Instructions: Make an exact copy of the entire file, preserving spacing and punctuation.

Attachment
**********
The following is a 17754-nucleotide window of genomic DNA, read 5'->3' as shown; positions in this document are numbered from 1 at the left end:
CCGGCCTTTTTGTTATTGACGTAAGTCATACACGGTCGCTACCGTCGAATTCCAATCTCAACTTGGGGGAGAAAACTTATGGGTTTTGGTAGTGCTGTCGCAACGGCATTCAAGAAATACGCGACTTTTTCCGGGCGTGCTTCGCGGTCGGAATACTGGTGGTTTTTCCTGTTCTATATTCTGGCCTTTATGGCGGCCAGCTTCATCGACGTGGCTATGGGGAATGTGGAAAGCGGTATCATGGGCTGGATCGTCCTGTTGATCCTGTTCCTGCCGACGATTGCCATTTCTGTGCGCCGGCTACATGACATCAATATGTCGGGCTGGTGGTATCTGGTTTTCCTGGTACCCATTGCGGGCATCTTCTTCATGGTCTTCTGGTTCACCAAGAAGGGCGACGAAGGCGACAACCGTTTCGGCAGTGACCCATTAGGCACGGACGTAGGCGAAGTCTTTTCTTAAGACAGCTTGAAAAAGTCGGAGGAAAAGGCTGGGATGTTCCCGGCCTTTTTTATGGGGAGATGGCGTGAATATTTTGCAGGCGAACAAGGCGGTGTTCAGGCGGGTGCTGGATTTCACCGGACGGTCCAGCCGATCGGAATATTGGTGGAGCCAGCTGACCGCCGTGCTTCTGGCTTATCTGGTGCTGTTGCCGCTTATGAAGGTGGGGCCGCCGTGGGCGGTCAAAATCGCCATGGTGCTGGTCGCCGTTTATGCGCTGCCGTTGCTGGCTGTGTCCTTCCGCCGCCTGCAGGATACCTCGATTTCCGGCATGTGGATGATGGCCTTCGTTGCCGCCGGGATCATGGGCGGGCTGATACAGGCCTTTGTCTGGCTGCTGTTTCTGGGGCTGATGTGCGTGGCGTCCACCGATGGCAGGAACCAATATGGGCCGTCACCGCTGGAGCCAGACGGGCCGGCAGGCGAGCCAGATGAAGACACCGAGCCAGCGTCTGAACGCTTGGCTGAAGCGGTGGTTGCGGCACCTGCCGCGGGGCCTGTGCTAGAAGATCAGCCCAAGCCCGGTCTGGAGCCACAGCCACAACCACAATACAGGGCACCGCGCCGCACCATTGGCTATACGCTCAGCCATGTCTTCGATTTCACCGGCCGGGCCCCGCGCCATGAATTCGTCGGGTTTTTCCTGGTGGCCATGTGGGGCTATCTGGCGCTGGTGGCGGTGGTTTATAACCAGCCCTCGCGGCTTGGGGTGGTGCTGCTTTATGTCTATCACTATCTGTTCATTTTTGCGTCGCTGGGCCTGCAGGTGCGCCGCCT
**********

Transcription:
The following is a 17754-nucleotide window of genomic DNA, read 5'->3' as shown; positions in this document are numbered from 1 at the left end:
CCGGCCTTTTTGTTATTGACGTAAGTCATACACGGTCGCTACCGTCGAATTCCAATCTCAACTTGGGGGAGAAAACTTATGGGTTTTGGTAGTGCTGTCGCAACGGCATTCAAGAAATACGCGACTTTTTCCGGGCGTGCTTCGCGGTCGGAATACTGGTGGTTTTTCCTGTTCTATATTCTGGCCTTTATGGCGGCCAGCTTCATCGACGTGGCTATGGGGAATGTGGAAAGCGGTATCATGGGCTGGATCGTCCTGTTGATCCTGTTCCTGCCGACGATTGCCATTTCTGTGCGCCGGCTACATGACATCAATATGTCGGGCTGGTGGTATCTGGTTTTCCTGGTACCCATTGCGGGCATCTTCTTCATGGTCTTCTGGTTCACCAAGAAGGGCGACGAAGGCGACAACCGTTTCGGCAGTGACCCATTAGGCACGGACGTAGGCGAAGTCTTTTCTTAAGACAGCTTGAAAAAGTCGGAGGAAAAGGCTGGGATGTTCCCGGCCTTTTTTATGGGGAGATGGCGTGAATATTTTGCAGGCGAACAAGGCGGTGTTCAGGCGGGTGCTGGATTTCACCGGACGGTCCAGCCGATCGGAATATTGGTGGAGCCAGCTGACCGCCGTGCTTCTGGCTTATCTGGTGCTGTTGCCGCTTATGAAGGTGGGGCCGCCGTGGGCGGTCAAAATCGCCATGGTGCTGGTCGCCGTTTATGCGCTGCCGTTGCTGGCTGTGTCCTTCCGCCGCCTGCAGGATACCTCGATTTCCGGCATGTGGATGATGGCCTTCGTTGCCGCCGGGATCATGGGCGGGCTGATACAGGCCTTTGTCTGGCTGCTGTTTCTGGGGCTGATGTGCGTGGCGTCCACCGATGGCAGGAACCAATATGGGCCGTCACCGCTGGAGCCAGACGGGCCGGCAGGCGAGCCAGATGAAGACACCGAGCCAGCGTCTGAACGCTTGGCTGAAGCGGTGGTTGCGGCACCTGCCGCGGGGCCTGTGCTAGAAGATCAGCCCAAGCCCGGTCTGGAGCCACAGCCACAACCACAATACAGGGCACCGCGCCGCACCATTGGCTATACGCTCAGCCATGTCTTCGATTTCACCGGCCGGGCCCCGCGCCATGAATTCGTCGGGTTTTTCCTGGTGGCCATGTGGGGCTATCTGGCGCTGGTGGCGGTGGTTTATAACCAGCCCTCGCGGCTTGGGGTGGTGCTGCTTTATGTCTATCACTATCTGTTCATTTTTGCGTCGCTGGGCCTGCAGGTGCGCCGCCT